Fact Sheet 504

Cytomegalovirus (CMV)


WHAT IS CMV?
HOW IS CMV TREATED?
CAN CMV BE PREVENTED?
HOW DO I CHOOSE A TREATMENT FOR CMV?
THE BOTTOM LINE

 


WHAT IS CMV?

Cytomegalovirus (CMV) is a virus that can cause an opportunistic infection (see fact sheet 500). The virus is very common. Between 50% and 85% of the US population tests positive for CMV by the time they are 40 years old. A healthy immune system keeps this virus in check.

When the immune defenses are weak, CMV can attack several parts of the body. This can be caused by various diseases including HIV. Combination antiretroviral therapy (ART) has reduced the rate of CMV in people with HIV by 75%. However, about 5% of people with HIV still develop CMV disease.

The most common illness caused by CMV is retinitis. This is the death of cells in the retinas, the back of the eye. It can quickly cause blindness unless treated. CMV can spread throughout the body and infect several organs at once. The risk of CMV disease is highest when CD4 cell counts (see fact sheet 124) are below 50. It is rare in people with 100 or more CD4 cells.

The first signs of CMV retinitis are vision problems such as moving black spots. These are called “floaters.” They may indicate an inflammation of the retina. Patients may also notice light flashes, decreased or distorted vision, or blind spots. Some doctors recommend eye exams to catch CMV retinitis. The exams are done by an ophthalmologist (an eye specialist). If your CD4 count is below 100 and you experience any vision problems, tell your health care provider immediately.

Some patients who have recently started using ART with very low CD4 counts can get inflammation in their eyes, causing loss of vision. This is called immune reconstitution inflammatory syndrome (IRIS; See Fact Sheet 483).

 


HOW IS CMV TREATED?

The first treatments for CMV required daily intravenous infusions. Most people had a permanent medication “port” inserted into their chest or arm. People had to keep taking anti-CMV drugs for life. CMV treatments have improved dramatically over the past several years.

With strong HIV therapies, patients can stop taking CMV drugs if their CD4 cell count goes over 150 and stays there for at least three months. However, there are two special cases: Immune restoration syndrome can cause severe inflammation in the eyes of people with HIV even if they didn’t have CMV before. The usual treatment is to add anti-CMV drugs to the patient’s ARVs. If the CD4 count drops below 50, there is an increased risk of developing CMV disease.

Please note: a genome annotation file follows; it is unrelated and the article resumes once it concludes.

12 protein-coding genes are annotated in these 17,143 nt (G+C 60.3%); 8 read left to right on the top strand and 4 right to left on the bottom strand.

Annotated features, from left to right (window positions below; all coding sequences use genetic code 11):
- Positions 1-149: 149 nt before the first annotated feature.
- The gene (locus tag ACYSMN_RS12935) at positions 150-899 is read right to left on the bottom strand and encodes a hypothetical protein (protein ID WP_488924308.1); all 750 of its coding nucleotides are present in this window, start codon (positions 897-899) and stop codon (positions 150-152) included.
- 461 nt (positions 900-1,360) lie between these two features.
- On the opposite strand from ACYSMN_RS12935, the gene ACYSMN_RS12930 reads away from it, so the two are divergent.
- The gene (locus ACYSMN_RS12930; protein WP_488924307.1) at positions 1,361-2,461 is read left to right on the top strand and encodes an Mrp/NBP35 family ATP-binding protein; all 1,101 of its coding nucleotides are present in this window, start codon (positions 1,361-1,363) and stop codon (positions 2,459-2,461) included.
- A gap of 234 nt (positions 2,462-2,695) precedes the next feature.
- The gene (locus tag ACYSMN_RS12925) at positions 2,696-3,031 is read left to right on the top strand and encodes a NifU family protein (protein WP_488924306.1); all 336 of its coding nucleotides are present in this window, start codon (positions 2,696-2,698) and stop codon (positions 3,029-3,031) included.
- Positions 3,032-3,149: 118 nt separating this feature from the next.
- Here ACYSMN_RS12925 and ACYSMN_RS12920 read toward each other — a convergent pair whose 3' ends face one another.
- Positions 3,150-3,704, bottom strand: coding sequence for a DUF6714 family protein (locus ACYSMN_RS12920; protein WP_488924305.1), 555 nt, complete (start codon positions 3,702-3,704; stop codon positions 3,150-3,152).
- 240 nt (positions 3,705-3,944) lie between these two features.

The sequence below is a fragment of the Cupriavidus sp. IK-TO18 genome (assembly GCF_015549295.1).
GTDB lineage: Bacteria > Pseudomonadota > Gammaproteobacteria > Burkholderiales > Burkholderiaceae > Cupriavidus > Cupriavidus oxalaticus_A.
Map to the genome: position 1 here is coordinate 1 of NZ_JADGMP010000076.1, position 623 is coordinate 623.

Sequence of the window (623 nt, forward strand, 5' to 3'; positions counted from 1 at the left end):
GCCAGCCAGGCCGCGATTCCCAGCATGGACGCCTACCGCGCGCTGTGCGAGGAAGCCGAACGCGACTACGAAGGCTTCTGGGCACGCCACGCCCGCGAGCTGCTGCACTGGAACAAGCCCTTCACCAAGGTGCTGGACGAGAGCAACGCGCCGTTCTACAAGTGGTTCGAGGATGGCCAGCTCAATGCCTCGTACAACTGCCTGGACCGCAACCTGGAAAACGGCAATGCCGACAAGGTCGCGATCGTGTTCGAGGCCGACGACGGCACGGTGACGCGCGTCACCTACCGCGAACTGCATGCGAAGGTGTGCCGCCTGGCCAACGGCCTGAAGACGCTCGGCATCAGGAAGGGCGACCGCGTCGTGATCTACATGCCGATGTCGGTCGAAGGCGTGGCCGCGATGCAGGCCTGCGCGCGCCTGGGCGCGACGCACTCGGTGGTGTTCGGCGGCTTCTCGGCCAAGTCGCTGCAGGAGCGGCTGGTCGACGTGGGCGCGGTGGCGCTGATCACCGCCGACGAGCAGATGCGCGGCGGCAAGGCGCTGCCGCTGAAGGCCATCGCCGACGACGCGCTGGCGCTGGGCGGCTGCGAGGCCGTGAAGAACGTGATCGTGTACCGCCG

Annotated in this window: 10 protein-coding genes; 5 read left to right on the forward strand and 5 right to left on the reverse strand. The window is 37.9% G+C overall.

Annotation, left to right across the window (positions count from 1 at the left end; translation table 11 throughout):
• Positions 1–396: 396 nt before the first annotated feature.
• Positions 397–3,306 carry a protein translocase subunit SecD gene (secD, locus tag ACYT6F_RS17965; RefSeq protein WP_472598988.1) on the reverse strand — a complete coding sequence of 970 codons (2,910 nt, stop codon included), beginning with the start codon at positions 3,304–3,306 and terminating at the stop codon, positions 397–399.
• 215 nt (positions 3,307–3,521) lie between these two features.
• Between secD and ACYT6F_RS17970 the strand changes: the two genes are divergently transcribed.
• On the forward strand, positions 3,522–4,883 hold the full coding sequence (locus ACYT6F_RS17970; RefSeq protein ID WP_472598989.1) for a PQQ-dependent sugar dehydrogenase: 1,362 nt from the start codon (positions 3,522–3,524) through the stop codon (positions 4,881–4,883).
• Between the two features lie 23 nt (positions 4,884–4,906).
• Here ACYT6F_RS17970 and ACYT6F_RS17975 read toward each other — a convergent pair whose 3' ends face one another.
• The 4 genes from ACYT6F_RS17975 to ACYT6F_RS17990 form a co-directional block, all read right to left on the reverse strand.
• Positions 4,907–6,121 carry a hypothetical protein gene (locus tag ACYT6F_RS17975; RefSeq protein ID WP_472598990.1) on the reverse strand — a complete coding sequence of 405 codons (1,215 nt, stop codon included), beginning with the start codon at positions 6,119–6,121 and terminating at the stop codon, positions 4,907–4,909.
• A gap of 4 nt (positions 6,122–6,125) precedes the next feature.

CAN CMV BE PREVENTED?

The best way to prevent CMV disease is to get tested and start HIV treatment before CD4 counts are low.

Ganciclovir was approved for prevention (prophylaxis) of CMV. However, many health care providers don’t prescribe it. They don’t want to add up to 12 capsules a day for their patients. Also, it’s not clear that it does any good. Two large studies came to different conclusions. Finally, strong ARVs keep most people’s CD4 counts high enough so that they won’t get CMV.

 


HOW DO I CHOOSE A TREATMENT FOR CMV?

There are several issues to consider when choosing a treatment for active CMV disease:

 


THE BOTTOM LINE

Strong ARVs are the best way to prevent CMV. If your CD4 cell count is below 100, talk with your health care provider about CMV prevention and a regular schedule of eye exams. If you have a low CD4 cell count and experience ANY unusual vision problems, see your health care provider immediately!

Treatments directly in the eye make it possible to control CMV retinitis. With the drugs to treat CMV, you can avoid implanted medication lines and daily infusions.

Most people can safely stop taking CMV medication when they take ARVs, abnd if their CD4 cell counts go up and stay above 150.

 


 


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